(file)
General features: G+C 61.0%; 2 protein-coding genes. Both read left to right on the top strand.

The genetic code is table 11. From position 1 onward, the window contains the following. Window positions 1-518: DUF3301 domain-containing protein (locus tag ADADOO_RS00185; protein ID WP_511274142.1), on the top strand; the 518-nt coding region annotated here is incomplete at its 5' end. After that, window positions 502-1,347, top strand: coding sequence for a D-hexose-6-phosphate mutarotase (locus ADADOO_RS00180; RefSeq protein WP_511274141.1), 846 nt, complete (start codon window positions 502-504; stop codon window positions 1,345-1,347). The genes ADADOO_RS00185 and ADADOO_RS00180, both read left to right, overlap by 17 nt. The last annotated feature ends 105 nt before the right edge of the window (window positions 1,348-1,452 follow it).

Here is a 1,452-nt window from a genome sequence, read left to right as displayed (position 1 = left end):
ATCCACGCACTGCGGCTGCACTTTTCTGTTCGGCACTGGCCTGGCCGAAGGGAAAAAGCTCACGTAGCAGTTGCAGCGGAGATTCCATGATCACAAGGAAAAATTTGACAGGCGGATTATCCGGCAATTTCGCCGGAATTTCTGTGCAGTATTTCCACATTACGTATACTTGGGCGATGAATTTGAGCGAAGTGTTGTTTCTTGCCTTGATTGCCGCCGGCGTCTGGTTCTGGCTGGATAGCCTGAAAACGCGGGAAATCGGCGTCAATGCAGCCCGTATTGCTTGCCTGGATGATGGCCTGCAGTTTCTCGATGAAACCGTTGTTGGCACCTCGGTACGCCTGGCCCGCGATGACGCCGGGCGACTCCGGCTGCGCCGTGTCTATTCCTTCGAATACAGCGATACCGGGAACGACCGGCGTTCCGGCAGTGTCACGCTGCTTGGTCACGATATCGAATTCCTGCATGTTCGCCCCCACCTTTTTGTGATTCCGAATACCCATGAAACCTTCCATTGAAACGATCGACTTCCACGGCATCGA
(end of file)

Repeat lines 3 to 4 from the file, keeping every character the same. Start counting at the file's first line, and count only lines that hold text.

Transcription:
Here is a 1,452-nt window from a genome sequence, read left to right as displayed (position 1 = left end):
ATCCACGCACTGCGGCTGCACTTTTCTGTTCGGCACTGGCCTGGCCGAAGGGAAAAAGCTCACGTAGCAGTTGCAGCGGAGATTCCATGATCACAAGGAAAAATTTGACAGGCGGATTATCCGGCAATTTCGCCGGAATTTCTGTGCAGTATTTCCACATTACGTATACTTGGGCGATGAATTTGAGCGAAGTGTTGTTTCTTGCCTTGATTGCCGCCGGCGTCTGGTTCTGGCTGGATAGCCTGAAAACGCGGGAAATCGGCGTCAATGCAGCCCGTATTGCTTGCCTGGATGATGGCCTGCAGTTTCTCGATGAAACCGTTGTTGGCACCTCGGTACGCCTGGCCCGCGATGACGCCGGGCGACTCCGGCTGCGCCGTGTCTATTCCTTCGAATACAGCGATACCGGGAACGACCGGCGTTCCGGCAGTGTCACGCTGCTTGGTCACGATATCGAATTCCTGCATGTTCGCCCCCACCTTTTTGTGATTCCGAATACCCATGAAACCTTCCATTGAAACGATCGACTTCCACGGCATCGA